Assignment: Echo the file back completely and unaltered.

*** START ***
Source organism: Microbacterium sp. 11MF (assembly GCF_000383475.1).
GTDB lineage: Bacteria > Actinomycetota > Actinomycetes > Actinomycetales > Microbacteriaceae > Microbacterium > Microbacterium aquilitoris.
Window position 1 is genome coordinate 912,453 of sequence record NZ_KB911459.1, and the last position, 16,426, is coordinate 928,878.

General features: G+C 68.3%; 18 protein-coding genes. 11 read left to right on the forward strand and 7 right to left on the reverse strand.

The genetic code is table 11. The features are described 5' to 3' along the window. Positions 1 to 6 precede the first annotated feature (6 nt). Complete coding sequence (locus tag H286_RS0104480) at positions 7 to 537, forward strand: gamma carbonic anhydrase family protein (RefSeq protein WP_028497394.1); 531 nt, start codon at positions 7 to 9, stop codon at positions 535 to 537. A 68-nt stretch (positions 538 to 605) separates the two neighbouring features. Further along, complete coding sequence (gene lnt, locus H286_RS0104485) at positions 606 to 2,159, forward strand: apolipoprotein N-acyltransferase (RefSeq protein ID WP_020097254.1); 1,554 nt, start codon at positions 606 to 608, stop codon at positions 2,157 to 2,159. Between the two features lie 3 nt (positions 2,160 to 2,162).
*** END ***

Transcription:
Source organism: Microbacterium sp. 11MF (assembly GCF_000383475.1).
GTDB lineage: Bacteria > Actinomycetota > Actinomycetes > Actinomycetales > Microbacteriaceae > Microbacterium > Microbacterium aquilitoris.
Window position 1 is genome coordinate 912,453 of sequence record NZ_KB911459.1, and the last position, 16,426, is coordinate 928,878.

General features: G+C 68.3%; 18 protein-coding genes. 11 read left to right on the forward strand and 7 right to left on the reverse strand.

The genetic code is table 11. The features are described 5' to 3' along the window. Positions 1 to 6 precede the first annotated feature (6 nt). Complete coding sequence (locus tag H286_RS0104480) at positions 7 to 537, forward strand: gamma carbonic anhydrase family protein (RefSeq protein WP_028497394.1); 531 nt, start codon at positions 7 to 9, stop codon at positions 535 to 537. A 68-nt stretch (positions 538 to 605) separates the two neighbouring features. Further along, complete coding sequence (gene lnt, locus H286_RS0104485) at positions 606 to 2,159, forward strand: apolipoprotein N-acyltransferase (RefSeq protein ID WP_020097254.1); 1,554 nt, start codon at positions 606 to 608, stop codon at positions 2,157 to 2,159. Between the two features lie 3 nt (positions 2,160 to 2,162).